Doug Short: An update of the regular ECRI analysis with a good history, commentary, detailed analysis and charts. If you are still listening to the ECRI (almost four years after their recession call), you should be reading this carefully. Recently the ECRI finally admitted to the error in their forecast, but still claims the best overall record. This is simply not true. I rejected their approach in real time during 2011 and also highlighted competing methods that were stronger. Until we know what is inside the black box (I suspect excessive reliance on commodity prices and insistence on unrevised data) we will be unable to evaluate their approach. Doug is more sympathetic in his last update. While I disagree, it will require a longer post to elaborate.
Bob Dieli does a monthly update (subscription required) after the employment report and also a monthly overview analysis. He follows many concurrent indicators to supplement our featured “C Score.”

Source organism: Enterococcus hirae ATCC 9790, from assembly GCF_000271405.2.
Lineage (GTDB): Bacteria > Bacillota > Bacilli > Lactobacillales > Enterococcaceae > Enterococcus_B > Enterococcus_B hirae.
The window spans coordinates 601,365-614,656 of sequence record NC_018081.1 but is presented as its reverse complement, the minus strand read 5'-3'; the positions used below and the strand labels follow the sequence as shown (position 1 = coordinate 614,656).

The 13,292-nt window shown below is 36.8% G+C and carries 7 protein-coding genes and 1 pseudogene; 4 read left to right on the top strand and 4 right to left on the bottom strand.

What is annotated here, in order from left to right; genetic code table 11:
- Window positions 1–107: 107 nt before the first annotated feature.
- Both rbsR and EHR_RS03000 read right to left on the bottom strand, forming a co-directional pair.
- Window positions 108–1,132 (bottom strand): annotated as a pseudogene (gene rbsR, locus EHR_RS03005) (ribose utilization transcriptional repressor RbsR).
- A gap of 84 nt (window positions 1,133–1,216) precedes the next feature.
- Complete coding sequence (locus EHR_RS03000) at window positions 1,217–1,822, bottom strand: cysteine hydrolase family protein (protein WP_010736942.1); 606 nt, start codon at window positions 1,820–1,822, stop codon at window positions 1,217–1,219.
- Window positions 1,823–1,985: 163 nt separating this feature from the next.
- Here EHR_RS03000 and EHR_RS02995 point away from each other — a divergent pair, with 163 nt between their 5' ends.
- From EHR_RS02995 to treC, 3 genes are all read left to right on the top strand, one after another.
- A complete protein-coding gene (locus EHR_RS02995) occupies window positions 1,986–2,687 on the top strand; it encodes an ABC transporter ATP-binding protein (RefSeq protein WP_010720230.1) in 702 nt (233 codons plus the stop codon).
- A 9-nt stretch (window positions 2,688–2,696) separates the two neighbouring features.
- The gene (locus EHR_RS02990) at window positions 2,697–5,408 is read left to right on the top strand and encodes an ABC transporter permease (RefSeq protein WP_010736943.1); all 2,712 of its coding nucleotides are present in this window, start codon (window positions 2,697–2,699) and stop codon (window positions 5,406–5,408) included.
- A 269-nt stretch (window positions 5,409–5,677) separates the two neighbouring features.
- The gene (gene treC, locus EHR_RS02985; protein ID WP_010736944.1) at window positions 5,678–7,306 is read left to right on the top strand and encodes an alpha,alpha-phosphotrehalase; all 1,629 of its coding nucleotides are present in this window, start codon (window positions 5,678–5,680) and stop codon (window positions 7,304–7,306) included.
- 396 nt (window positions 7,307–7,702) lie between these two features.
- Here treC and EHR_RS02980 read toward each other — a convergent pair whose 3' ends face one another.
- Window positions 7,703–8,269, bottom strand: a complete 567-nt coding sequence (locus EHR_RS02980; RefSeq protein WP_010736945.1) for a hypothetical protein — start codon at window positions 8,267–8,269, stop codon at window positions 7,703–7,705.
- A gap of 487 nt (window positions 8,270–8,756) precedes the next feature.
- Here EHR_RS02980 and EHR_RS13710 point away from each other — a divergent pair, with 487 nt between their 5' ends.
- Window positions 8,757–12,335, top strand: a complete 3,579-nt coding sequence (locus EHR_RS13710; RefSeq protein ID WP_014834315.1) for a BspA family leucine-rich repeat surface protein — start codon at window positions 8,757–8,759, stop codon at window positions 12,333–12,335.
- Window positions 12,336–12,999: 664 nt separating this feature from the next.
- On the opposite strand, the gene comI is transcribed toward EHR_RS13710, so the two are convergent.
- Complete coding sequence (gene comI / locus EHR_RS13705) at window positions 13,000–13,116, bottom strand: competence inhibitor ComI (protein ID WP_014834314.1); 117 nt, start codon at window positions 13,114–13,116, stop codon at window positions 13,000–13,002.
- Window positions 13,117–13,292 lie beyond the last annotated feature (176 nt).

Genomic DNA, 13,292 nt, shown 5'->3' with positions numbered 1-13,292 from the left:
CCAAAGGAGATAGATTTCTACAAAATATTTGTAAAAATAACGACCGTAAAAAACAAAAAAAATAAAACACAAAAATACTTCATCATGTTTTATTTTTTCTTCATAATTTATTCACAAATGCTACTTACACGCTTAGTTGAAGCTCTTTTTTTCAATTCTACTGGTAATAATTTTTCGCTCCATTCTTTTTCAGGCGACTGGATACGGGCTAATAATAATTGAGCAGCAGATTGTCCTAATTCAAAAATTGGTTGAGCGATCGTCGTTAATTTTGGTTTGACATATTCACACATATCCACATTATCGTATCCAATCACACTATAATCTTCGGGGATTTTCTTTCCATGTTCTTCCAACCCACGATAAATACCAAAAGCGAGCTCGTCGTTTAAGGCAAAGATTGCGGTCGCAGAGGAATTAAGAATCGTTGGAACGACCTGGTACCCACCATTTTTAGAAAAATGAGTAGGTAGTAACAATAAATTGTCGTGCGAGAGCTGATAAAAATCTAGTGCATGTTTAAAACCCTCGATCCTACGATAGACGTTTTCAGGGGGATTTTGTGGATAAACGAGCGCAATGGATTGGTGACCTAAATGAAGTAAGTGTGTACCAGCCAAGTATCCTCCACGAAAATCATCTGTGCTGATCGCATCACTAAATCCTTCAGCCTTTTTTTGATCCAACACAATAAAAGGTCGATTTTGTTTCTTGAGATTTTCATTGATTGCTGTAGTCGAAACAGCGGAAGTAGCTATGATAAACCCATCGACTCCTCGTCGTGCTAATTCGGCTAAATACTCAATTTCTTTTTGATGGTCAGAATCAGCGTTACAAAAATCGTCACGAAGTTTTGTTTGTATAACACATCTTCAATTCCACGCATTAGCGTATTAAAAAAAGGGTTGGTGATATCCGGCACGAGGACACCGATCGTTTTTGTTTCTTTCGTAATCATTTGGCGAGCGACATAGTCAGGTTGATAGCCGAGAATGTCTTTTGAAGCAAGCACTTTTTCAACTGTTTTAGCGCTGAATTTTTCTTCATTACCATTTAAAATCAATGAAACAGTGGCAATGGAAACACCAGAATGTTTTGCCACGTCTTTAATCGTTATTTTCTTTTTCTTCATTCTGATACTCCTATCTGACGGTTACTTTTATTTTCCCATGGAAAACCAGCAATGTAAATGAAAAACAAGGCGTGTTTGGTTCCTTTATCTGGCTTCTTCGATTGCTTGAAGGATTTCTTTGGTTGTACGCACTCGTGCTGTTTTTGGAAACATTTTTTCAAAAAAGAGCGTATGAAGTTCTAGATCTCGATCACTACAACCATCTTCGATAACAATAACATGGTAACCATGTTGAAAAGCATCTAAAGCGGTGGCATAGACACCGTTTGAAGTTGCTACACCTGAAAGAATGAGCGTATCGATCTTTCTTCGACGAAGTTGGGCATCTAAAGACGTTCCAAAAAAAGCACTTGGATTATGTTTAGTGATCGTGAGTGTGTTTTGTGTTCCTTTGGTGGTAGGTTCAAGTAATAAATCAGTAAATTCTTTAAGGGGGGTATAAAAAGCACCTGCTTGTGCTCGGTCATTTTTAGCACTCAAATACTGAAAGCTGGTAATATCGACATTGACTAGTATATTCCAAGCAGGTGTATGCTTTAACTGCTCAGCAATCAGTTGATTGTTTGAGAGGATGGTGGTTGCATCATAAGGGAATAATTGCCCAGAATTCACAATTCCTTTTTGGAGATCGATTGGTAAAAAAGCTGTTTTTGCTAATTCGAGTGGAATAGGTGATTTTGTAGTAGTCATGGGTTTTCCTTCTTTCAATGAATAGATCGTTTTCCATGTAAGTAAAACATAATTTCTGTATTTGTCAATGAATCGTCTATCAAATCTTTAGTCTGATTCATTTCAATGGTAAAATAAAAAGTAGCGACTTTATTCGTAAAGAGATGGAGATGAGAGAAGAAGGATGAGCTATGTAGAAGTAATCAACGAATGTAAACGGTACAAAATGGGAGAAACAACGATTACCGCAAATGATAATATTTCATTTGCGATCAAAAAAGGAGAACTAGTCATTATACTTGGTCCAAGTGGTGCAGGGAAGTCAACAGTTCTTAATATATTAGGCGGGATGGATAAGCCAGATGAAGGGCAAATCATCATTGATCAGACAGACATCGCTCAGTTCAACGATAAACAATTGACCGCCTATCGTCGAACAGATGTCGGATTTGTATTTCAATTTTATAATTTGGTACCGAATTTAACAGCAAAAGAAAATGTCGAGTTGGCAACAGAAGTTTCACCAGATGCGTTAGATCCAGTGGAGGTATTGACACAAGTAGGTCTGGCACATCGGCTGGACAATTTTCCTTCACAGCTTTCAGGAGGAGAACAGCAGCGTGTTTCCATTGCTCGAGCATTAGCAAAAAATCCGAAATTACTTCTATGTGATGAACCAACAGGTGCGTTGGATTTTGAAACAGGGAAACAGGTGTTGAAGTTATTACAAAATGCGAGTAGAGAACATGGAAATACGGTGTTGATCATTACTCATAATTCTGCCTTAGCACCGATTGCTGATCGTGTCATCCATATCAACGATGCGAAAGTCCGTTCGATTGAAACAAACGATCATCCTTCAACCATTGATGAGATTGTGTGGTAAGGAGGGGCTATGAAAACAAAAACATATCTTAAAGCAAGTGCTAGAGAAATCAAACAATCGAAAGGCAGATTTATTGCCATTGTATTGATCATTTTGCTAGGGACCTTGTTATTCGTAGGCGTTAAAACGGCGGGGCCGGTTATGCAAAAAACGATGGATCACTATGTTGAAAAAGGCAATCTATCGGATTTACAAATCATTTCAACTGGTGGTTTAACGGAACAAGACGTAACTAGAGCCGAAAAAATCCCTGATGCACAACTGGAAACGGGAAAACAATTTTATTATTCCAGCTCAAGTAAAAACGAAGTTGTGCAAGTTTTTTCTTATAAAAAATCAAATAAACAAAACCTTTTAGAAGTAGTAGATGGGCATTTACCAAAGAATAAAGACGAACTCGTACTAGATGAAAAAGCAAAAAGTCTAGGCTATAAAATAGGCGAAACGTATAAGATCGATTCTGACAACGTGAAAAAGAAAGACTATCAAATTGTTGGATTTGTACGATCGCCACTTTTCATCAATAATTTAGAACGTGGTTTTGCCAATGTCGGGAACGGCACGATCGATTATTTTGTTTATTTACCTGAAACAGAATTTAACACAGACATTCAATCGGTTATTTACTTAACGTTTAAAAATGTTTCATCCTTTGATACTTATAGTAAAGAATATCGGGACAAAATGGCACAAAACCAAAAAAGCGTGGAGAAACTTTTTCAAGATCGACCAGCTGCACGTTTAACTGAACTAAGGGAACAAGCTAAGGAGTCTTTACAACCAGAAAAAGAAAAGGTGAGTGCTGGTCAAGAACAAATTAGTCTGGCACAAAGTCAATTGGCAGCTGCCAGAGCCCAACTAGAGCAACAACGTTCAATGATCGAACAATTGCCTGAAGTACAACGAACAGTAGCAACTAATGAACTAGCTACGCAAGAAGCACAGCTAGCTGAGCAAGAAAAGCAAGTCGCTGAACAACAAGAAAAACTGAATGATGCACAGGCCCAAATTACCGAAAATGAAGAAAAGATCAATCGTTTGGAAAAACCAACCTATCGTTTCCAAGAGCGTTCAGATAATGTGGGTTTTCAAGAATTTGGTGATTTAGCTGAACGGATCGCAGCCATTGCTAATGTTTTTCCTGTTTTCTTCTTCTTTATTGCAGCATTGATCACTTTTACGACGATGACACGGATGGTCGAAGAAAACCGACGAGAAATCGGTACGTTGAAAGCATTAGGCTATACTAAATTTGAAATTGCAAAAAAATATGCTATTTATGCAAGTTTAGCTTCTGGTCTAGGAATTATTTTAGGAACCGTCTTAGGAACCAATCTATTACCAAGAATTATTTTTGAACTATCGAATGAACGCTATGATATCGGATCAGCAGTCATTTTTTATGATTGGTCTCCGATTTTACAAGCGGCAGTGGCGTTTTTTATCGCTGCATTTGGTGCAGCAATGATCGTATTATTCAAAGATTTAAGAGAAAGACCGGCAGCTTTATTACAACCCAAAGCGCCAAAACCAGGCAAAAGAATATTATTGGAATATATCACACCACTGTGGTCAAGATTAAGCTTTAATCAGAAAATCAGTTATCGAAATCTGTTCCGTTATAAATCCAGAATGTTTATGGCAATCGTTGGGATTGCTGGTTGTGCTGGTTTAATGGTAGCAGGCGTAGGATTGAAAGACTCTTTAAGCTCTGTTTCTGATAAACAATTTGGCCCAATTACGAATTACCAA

RecessionAlert: A variety of strong quantitative indicators for both economic and market analysis. While we feature the recession analysis, Dwaine also has a number of interesting systems. These include approaches helpful in both economic and market timing. He has been very accurate in helping people to stay on the right side of the market.
Georg Vrba: An array of interesting systems. Check out his site for the full story. We especially like his unemployment rate recession indicator, confirming that there is no recession signal. He gets a similar result from the Business Cycle Indicator. Georg continues to develop new tools for market analysis and timing, including a combination of models to do gradual shifting to and from the S&P 500.